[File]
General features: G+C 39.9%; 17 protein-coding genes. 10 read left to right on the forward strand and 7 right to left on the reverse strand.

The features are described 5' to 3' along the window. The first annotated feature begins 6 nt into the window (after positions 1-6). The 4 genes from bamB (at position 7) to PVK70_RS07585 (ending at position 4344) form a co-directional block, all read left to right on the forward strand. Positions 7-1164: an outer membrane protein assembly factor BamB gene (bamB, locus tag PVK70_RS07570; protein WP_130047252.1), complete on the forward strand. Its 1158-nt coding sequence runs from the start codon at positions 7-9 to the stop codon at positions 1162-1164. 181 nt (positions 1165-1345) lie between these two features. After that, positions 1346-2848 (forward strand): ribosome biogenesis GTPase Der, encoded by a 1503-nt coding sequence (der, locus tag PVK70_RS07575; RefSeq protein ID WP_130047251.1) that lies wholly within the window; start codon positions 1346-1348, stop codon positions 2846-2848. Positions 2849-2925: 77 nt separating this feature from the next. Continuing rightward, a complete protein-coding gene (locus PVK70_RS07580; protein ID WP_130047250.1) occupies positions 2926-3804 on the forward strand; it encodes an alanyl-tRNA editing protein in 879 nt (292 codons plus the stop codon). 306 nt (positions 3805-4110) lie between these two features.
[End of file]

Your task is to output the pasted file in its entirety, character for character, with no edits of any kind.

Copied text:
General features: G+C 39.9%; 17 protein-coding genes. 10 read left to right on the forward strand and 7 right to left on the reverse strand.

The features are described 5' to 3' along the window. The first annotated feature begins 6 nt into the window (after positions 1-6). The 4 genes from bamB (at position 7) to PVK70_RS07585 (ending at position 4344) form a co-directional block, all read left to right on the forward strand. Positions 7-1164: an outer membrane protein assembly factor BamB gene (bamB, locus tag PVK70_RS07570; protein WP_130047252.1), complete on the forward strand. Its 1158-nt coding sequence runs from the start codon at positions 7-9 to the stop codon at positions 1162-1164. 181 nt (positions 1165-1345) lie between these two features. After that, positions 1346-2848 (forward strand): ribosome biogenesis GTPase Der, encoded by a 1503-nt coding sequence (der, locus tag PVK70_RS07575; RefSeq protein ID WP_130047251.1) that lies wholly within the window; start codon positions 1346-1348, stop codon positions 2846-2848. Positions 2849-2925: 77 nt separating this feature from the next. Continuing rightward, a complete protein-coding gene (locus PVK70_RS07580; protein ID WP_130047250.1) occupies positions 2926-3804 on the forward strand; it encodes an alanyl-tRNA editing protein in 879 nt (292 codons plus the stop codon). 306 nt (positions 3805-4110) lie between these two features.